The Long-Term Impact of Florida’s Pill Mills
A few years ago, it seemed like Floridians couldn’t look in any direction without spotting a pill mill. These fly-by-night “pain management clinics” where addicts could get pills from doctors looking to cash in on vulnerable drug users’ desperation were operating in full view of law enforcement, legislators and prevention advocates. They were in storefronts, in physicians’ offices and practically everywhere else across the sunshine state. In 2010, Florida led the nation in diverted prescription drugs, resulting in seven Floridians dying every day along with countless others throughout the nation. The state had also become the destination for distributors and abusers through the proliferation of pill mills.
This was expected to change in 2012 when the Florida Attorney General’s Office-who has since admitted to a history of weak regulatory oversight of pain management practices, limited physician accountability and the need for a statewide monitoring program-stepped in to get their arms around the problem. Measures were put in the place to stem the flow of illegal prescription diversion, including the 2011 Anti-Pill Mill Bill and the creation of the Statewide Task Force on Prescription Drug Abuse and Newborns. Doctors are now more accountable and prescription drug diversion is now more easily tracked. The question remains, however, how much damage has already been done?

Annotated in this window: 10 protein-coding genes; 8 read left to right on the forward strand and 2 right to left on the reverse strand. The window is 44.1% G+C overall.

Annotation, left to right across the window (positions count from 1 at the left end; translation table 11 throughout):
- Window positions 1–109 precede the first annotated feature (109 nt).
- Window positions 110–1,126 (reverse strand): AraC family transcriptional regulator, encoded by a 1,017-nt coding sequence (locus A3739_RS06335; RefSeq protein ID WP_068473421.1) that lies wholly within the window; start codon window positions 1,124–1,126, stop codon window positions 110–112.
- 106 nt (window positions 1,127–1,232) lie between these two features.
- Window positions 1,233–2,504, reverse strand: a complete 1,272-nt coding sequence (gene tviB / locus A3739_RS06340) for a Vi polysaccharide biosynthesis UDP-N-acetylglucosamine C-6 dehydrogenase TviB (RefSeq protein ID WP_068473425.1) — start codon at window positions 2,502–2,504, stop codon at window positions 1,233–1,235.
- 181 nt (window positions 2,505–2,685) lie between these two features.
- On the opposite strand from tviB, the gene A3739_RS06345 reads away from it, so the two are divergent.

While Florida’s prescription monitoring program is now fully up and running, there remain many casualties of the previously unregulated frontier throughout the state. The 2015 Annual Report of Drugs Identified in Deceased Persons by Florida Medical Examiners revealed that 5,364 (12.4 percent more than 2014) individuals died with one or more prescription drugs in their system. 2,530 (22.7 percent more than 2014) individuals died with at least one prescription drug in their system that was identified as the cause of death. Prescription drugs (benzodiazepines, opioids excluding heroin and others) continued to be found more often than illicit drugs, both as the cause of death and present at death. Prescription drugs account for about 68 percent of all drug occurrences in this report when alcohol is excluded. It’s also worth noting that drug-related deaths were up overall last year.
While sound enforcement and prevention policy has been instituted to curb future drug addiction-and even that is a work in progress-there is still an entire population of addicts who need help for the addictions that developed during the lawless days of Florida prescription drug dispensation. Enforcement must be tempered with treatment.